How to Breed Khaki Campbell Ducks

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Khaki Campbell ducks were developed by crossing a White Indian Runner Duck with a Rouen duck, and then crossing those offspring with mallards. They were first recognized as a duck breed in 1941. An English breed, the Khaki Campbell is popular for its egg production, often eclipsing chickens in laying capacity; a single duck will lay up to 300 eggs a year. Small, lightweight, and calm, they are easy to raise and breed.

Things You'll Need

  • Well-ventilated shed
  • Yard
  • Lighting (optional)
  • Nest boxes
  • Litter or straw nesting material
  • Breeder-laying feed
  • Watering trough or bucket
  • Oyster shell
  • Start your flock. You need one male duck for every 5 or 6 females. Ducks need to be 7 months of age for egg production.

  • Provide a clean, dry, well-ventilated shed or house. Allow 5 to 6 feet of floor space per bird. Ducks are hardy and don't require heat.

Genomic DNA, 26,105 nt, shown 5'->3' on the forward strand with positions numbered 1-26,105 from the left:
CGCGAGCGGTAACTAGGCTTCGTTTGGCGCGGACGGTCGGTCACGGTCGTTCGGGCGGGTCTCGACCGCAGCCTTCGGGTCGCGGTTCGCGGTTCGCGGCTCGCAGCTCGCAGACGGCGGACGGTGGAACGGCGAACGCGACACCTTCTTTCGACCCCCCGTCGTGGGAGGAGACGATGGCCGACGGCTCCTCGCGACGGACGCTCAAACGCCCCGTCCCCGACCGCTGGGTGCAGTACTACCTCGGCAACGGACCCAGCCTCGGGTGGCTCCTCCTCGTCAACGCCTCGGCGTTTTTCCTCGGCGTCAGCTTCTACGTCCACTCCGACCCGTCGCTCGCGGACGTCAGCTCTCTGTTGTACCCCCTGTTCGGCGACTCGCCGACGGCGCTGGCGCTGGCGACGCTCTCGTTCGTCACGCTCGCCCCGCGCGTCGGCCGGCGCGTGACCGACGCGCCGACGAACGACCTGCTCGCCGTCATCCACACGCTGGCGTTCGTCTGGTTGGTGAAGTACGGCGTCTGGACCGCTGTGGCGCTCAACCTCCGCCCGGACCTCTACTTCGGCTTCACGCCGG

• Put lighting in the shed. Lighting is optional, but extending exposure to light will increase egg production.

  • Place nesting boxes in the shed. Nest boxes should be placed on the floor. Provide at least one nest box for each female. Fill nest boxes with clean, dry litter.

  • Feed ducks breeder-laying feed. Feed developed specially for breeding ducks will increase egg production and keep breeders healthy. Supplementing feed with crushed oyster shell will strengthen egg shells.

  • Provide constant access to drinking water. Ducks don't require a pond to swim in, but need drinking water. They need a trough or buck deep enough so they can dunk their entire head under the water to drink. Ducks are dirty, so clean water reservoirs regularly and keep them clear of mud and debris.

  • Confine birds in the shed at night, then allow access to the outside in daylight hours. You will collect more eggs if ducks are not allowed to roam free at night.

  • Collect eggs at 7 a.m. then let the birds out of the shed. Ducks lay in the early morning hours. If some birds remain on the nest, make a second collection later in the day.

  • Clean nesting material regularly. Keeping nests clean will keep eggs clean and undamaged.

References

  • Photo Credit Jupiterimages/Photos.com/Getty Images
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